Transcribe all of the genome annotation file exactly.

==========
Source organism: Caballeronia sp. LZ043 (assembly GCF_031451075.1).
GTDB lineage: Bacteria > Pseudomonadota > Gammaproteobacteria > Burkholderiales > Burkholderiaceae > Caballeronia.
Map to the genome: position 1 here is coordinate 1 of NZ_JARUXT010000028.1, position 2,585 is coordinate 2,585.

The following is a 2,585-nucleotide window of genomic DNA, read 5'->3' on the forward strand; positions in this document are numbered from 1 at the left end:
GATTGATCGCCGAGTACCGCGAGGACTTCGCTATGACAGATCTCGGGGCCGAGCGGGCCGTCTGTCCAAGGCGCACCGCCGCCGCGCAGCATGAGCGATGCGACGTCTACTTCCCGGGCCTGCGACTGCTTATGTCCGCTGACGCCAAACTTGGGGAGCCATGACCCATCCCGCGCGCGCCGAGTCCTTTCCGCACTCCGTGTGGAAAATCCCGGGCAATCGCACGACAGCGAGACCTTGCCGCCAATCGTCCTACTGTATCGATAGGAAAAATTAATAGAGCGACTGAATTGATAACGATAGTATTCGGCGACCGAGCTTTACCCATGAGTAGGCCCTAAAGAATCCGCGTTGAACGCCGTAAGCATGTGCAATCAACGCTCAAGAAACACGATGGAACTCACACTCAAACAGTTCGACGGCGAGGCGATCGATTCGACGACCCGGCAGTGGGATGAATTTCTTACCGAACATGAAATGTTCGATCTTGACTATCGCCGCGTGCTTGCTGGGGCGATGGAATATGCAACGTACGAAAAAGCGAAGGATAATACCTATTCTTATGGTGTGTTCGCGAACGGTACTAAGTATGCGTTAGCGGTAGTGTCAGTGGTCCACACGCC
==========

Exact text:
Source organism: Caballeronia sp. LZ043 (assembly GCF_031451075.1).
GTDB lineage: Bacteria > Pseudomonadota > Gammaproteobacteria > Burkholderiales > Burkholderiaceae > Caballeronia.
Map to the genome: position 1 here is coordinate 1 of NZ_JARUXT010000028.1, position 2,585 is coordinate 2,585.

The following is a 2,585-nucleotide window of genomic DNA, read 5'->3' on the forward strand; positions in this document are numbered from 1 at the left end:
GATTGATCGCCGAGTACCGCGAGGACTTCGCTATGACAGATCTCGGGGCCGAGCGGGCCGTCTGTCCAAGGCGCACCGCCGCCGCGCAGCATGAGCGATGCGACGTCTACTTCCCGGGCCTGCGACTGCTTATGTCCGCTGACGCCAAACTTGGGGAGCCATGACCCATCCCGCGCGCGCCGAGTCCTTTCCGCACTCCGTGTGGAAAATCCCGGGCAATCGCACGACAGCGAGACCTTGCCGCCAATCGTCCTACTGTATCGATAGGAAAAATTAATAGAGCGACTGAATTGATAACGATAGTATTCGGCGACCGAGCTTTACCCATGAGTAGGCCCTAAAGAATCCGCGTTGAACGCCGTAAGCATGTGCAATCAACGCTCAAGAAACACGATGGAACTCACACTCAAACAGTTCGACGGCGAGGCGATCGATTCGACGACCCGGCAGTGGGATGAATTTCTTACCGAACATGAAATGTTCGATCTTGACTATCGCCGCGTGCTTGCTGGGGCGATGGAATATGCAACGTACGAAAAAGCGAAGGATAATACCTATTCTTATGGTGTGTTCGCGAACGGTACTAAGTATGCGTTAGCGGTAGTGTCAGTGGTCCACACGCC